CIC provides both secretarial support and expert industry advice to the APPG for Excellence in the Built Environment.
Key recommendations include:
• Strong leadership: Government needs to foster clear leadership on water issues and appoint a Cabinet champion to set in train a longer term vision for delivering a co-ordinated long term flood and water management strategy and it must ring-fence funding to do so.
• Strategic land review: This new water champion should instigate a review of land use policy, placing water and climate change alongside a range of other emerging priorities for a multi-functional landscape.
• More cash for maintenance: There needs to be even stronger emphasis on maintenance funding to ensure that existing flood protection assets are sustained.
• Retrofitting for resilience: Government should undertake an investment programme to retrofit towns and cities to make them more resilient, as an additional aspect of their flood defence spending.
• Better design standards: Everywhere in this country is in a water catchment so we need to reduce water runoff from every building, whether new or existing – helped with new Building Regulations for designing for flood resistance and resilience.
• Using insurance to incentivise resilience: The insurance industry needs to give thought to how it can incentivise improving flood resilience of properties, rather than simply reinstating structures to inadequate pre-flooding standards.
• Using Flood Re insurance to promote resilience: The Flood Re scheme due to be introduced in the summer should be used to drive a step change in households’ protection and resilience and we recommend those measures set out by the Sub-Committee on Adaptation to make this happen should be adopted.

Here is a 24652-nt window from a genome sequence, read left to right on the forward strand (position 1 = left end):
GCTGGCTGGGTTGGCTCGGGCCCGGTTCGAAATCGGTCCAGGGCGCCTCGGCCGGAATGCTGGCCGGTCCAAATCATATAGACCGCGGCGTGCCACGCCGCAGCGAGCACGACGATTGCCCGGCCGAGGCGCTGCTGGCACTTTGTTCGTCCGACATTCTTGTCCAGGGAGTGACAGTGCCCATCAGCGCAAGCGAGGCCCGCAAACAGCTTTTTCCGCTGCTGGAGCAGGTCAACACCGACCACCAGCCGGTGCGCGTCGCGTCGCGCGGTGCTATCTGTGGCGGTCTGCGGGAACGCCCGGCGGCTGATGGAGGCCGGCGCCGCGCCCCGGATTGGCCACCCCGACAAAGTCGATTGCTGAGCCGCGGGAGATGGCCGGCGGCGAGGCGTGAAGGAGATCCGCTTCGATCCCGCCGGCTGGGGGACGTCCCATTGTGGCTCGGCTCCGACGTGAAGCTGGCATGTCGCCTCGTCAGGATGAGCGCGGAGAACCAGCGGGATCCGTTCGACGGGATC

• A bigger role for professionals in the built environment: Promote greater co-ordination of professionals through a new Construction Industry Council grouping which could act as a sounding board through which to channel flooding policy.
SuDS and maintenance
As a result of this U-turn Government now needs to resolve as quickly as possible more detailed proposals for:
• SuDS maintenance - We suggest that those homes and businesses ‘connected’ to SuDS could be charged directly for the maintenance like a charge from a water company. The charge could be on local authority rates and what is currently paid to water companies for surface water should be gradually removed as SuDS are installed, unless it is the water companies which provide the SuDS service.
• Reducing loading on public sewers - removing the automatic right to connect rainwater discharge to the public sewers as originally specified under the FWMA 2010. Many of these public sewers, which were built in Victorian times, are overloaded,
• SuDs for all developments - ensuring that the limit of ‘fewer than 10 houses’ for SuDS to be included is changed back to two (to avoid a profusion of planning applications for nine houses). As SuDS have been demonstrated through Defra’s own research to be cheaper, particularly where integrated within the scheme from its original master planning, the reason for the threshold as ‘keeping the regulatory burden on smaller companies at a reasonable level’ is erroneous.
• Resolving adoption of SuDS - defining a clear procedure and any associated costs for the adoption of sites under the proposed planning-based system, as the lack of such a process has historically been the greatest limitation to the uptake of SuDS.